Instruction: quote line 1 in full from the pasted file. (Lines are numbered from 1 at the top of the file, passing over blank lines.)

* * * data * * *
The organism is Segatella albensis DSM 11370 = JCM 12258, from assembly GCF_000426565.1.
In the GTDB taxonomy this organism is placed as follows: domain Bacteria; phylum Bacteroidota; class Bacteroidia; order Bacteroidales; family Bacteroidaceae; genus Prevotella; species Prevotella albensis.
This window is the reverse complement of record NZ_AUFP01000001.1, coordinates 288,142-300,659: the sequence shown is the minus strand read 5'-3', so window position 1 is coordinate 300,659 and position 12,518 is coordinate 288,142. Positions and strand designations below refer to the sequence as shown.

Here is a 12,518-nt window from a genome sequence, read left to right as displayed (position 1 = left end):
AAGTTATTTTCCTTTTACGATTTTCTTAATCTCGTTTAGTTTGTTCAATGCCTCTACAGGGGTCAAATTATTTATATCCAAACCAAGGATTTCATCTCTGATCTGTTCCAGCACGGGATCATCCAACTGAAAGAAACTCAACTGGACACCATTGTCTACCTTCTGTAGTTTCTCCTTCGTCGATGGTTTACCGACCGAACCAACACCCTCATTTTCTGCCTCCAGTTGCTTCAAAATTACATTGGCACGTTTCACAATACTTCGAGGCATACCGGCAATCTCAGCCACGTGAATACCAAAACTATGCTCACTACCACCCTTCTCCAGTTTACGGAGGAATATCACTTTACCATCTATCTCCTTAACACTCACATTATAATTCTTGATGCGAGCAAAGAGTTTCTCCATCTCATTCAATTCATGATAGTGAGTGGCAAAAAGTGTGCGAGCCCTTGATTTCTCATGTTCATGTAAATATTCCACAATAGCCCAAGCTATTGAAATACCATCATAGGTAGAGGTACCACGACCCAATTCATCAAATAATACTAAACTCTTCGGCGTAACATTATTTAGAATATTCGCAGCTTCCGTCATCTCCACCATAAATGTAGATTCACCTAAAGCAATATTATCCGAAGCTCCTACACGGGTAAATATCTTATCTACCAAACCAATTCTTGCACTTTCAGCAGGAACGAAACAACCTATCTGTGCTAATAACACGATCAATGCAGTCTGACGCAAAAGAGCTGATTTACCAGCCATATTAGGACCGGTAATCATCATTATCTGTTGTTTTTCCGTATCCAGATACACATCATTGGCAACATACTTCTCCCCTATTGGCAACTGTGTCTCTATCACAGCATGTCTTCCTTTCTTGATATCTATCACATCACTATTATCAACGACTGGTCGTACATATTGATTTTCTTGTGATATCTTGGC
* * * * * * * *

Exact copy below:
The organism is Segatella albensis DSM 11370 = JCM 12258, from assembly GCF_000426565.1.